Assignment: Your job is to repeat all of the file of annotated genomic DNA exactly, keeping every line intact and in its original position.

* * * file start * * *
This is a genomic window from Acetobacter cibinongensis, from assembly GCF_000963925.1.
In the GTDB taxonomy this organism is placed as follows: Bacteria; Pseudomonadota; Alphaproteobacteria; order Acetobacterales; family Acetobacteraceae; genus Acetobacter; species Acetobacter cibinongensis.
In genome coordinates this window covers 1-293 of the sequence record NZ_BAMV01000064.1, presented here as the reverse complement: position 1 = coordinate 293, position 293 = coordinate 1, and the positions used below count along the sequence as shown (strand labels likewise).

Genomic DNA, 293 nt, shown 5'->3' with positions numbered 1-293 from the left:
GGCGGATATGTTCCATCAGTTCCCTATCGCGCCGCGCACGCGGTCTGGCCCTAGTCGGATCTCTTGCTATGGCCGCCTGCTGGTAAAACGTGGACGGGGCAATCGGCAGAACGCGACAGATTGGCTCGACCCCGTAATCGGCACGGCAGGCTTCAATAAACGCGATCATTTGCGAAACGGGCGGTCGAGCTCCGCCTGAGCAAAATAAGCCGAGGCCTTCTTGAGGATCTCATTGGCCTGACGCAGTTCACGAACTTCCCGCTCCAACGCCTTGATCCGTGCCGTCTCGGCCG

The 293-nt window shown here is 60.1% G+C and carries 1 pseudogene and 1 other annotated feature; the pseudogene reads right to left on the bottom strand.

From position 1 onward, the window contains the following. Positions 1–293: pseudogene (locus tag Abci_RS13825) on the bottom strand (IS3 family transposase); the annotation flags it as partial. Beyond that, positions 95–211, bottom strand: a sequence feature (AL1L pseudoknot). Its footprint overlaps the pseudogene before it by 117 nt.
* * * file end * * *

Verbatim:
This is a genomic window from Acetobacter cibinongensis, from assembly GCF_000963925.1.
In the GTDB taxonomy this organism is placed as follows: Bacteria; Pseudomonadota; Alphaproteobacteria; order Acetobacterales; family Acetobacteraceae; genus Acetobacter; species Acetobacter cibinongensis.
In genome coordinates this window covers 1-293 of the sequence record NZ_BAMV01000064.1, presented here as the reverse complement: position 1 = coordinate 293, position 293 = coordinate 1, and the positions used below count along the sequence as shown (strand labels likewise).

Genomic DNA, 293 nt, shown 5'->3' with positions numbered 1-293 from the left:
GGCGGATATGTTCCATCAGTTCCCTATCGCGCCGCGCACGCGGTCTGGCCCTAGTCGGATCTCTTGCTATGGCCGCCTGCTGGTAAAACGTGGACGGGGCAATCGGCAGAACGCGACAGATTGGCTCGACCCCGTAATCGGCACGGCAGGCTTCAATAAACGCGATCATTTGCGAAACGGGCGGTCGAGCTCCGCCTGAGCAAAATAAGCCGAGGCCTTCTTGAGGATCTCATTGGCCTGACGCAGTTCACGAACTTCCCGCTCCAACGCCTTGATCCGTGCCGTCTCGGCCG

The 293-nt window shown here is 60.1% G+C and carries 1 pseudogene and 1 other annotated feature; the pseudogene reads right to left on the bottom strand.

From position 1 onward, the window contains the following. Positions 1–293: pseudogene (locus tag Abci_RS13825) on the bottom strand (IS3 family transposase); the annotation flags it as partial. Beyond that, positions 95–211, bottom strand: a sequence feature (AL1L pseudoknot). Its footprint overlaps the pseudogene before it by 117 nt.